Supreme Court upholds Michigan civil rights initiative

April 22

On Tuesday, the U.S. Supreme Court decided Schuette v. Coalition to Defend Affirmative Action, Integration and Immigration Rights and Fight for Equality By Any Means Necessary, concluding 6-2 that a Michigan ballot initiative providing that the state, including state educational institutions, may not “discriminate against, or grant preferential treatment to, any individual or group on the basis of race, sex, color, ethnicity, or national origin in the operation of public employment, public education or public contracting.”  The U.S. Court of Appeals for the Sixth Circuit, sitting en banc, had concluded that this amendment, as applied to public universities, violated the Equal Protection Clause of the Fourteenth Amendment.

Six justices voted to uphold the constitutionality of Michigan’s ballot initiative, albeit on different grounds. Justice Anthony Kennedy, joined by Chief Justice John Roberts and Justice Samuel Alito, concluded that the Constitution does not preclude states from deciding whether to allow racial preferences through a ballot initiative. Justice Antonin Scalia, joined by Justice Clarence Thomas, went further, suggesting that the cases upon which the U.S. Court of Appeals for the Sixth Circuit had relied should be overruled.  Justice Stephen Breyer joined the result, but only insofar as it applied to the use of racial preferences to increase diversity in educational institutions.  Justice Sonia Sotomayor, joined by Justice Ruth Bader Ginsburg, dissented.  Justice Elena Kagan was recused.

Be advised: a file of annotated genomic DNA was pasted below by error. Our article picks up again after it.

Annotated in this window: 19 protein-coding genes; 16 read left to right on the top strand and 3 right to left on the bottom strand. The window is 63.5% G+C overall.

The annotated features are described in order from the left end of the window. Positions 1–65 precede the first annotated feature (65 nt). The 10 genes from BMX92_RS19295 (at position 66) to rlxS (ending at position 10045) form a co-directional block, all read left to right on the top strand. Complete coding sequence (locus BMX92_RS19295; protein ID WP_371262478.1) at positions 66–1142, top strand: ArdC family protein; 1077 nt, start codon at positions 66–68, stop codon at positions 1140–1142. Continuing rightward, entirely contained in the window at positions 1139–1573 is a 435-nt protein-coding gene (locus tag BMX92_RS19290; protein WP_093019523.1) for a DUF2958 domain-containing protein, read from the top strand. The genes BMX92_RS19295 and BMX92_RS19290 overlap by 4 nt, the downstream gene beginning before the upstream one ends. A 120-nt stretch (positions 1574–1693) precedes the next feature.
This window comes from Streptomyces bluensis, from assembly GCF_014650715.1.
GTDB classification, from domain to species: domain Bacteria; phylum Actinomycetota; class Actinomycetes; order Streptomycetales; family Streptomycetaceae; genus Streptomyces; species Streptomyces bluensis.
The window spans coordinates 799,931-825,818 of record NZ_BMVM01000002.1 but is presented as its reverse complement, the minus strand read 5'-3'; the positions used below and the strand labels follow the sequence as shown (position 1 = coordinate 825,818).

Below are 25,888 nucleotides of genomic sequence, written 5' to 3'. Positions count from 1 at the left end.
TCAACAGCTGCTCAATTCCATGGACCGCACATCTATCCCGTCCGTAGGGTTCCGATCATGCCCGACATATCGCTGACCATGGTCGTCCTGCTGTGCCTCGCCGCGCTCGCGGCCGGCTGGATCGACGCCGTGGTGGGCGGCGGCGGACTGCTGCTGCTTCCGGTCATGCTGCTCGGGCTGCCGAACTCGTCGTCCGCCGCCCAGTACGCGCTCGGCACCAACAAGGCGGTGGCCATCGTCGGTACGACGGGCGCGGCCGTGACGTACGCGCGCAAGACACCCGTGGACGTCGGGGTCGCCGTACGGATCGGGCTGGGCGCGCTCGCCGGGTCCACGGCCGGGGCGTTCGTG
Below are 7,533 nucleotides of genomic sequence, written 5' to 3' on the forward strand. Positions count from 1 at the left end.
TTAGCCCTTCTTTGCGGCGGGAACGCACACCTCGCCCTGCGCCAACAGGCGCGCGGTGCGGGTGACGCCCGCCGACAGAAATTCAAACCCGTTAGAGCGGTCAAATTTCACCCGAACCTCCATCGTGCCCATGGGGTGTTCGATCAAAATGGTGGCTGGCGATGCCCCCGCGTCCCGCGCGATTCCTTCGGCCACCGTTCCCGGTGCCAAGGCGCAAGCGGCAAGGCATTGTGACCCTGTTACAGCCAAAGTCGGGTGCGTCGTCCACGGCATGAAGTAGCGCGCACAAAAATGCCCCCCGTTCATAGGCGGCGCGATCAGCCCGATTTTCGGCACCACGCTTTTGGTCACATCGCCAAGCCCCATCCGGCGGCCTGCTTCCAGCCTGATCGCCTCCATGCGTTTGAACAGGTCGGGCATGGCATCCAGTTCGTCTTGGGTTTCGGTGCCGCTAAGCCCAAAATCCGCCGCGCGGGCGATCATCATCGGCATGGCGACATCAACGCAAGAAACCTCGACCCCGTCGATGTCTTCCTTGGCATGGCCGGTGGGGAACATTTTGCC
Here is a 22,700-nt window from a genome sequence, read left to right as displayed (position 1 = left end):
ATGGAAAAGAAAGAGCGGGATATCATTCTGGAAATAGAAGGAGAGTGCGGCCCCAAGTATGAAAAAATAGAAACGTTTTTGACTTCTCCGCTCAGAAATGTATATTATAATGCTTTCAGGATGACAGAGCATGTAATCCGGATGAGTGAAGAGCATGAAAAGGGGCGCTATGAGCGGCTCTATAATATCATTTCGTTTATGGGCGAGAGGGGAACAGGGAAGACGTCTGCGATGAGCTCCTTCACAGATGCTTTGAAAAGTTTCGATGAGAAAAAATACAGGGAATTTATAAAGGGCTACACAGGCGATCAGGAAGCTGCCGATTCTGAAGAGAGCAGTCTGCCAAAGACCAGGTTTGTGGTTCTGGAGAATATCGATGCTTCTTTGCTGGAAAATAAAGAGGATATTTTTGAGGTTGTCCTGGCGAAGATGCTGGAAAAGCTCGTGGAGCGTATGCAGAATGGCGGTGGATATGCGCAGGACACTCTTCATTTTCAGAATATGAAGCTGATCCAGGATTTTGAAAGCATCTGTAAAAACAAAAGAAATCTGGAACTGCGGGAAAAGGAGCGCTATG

Here is the opinion.  For earlier posts on this case, see here, here, and here.

Jonathan H. Adler teaches courses in constitutional, administrative, and environmental law at the Case Western University School of Law, where he is the inaugural Johan Verheij Memorial Professor of Law and Director of the Center for Business Law and Regulation.
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Jonathan H. Adler · April 22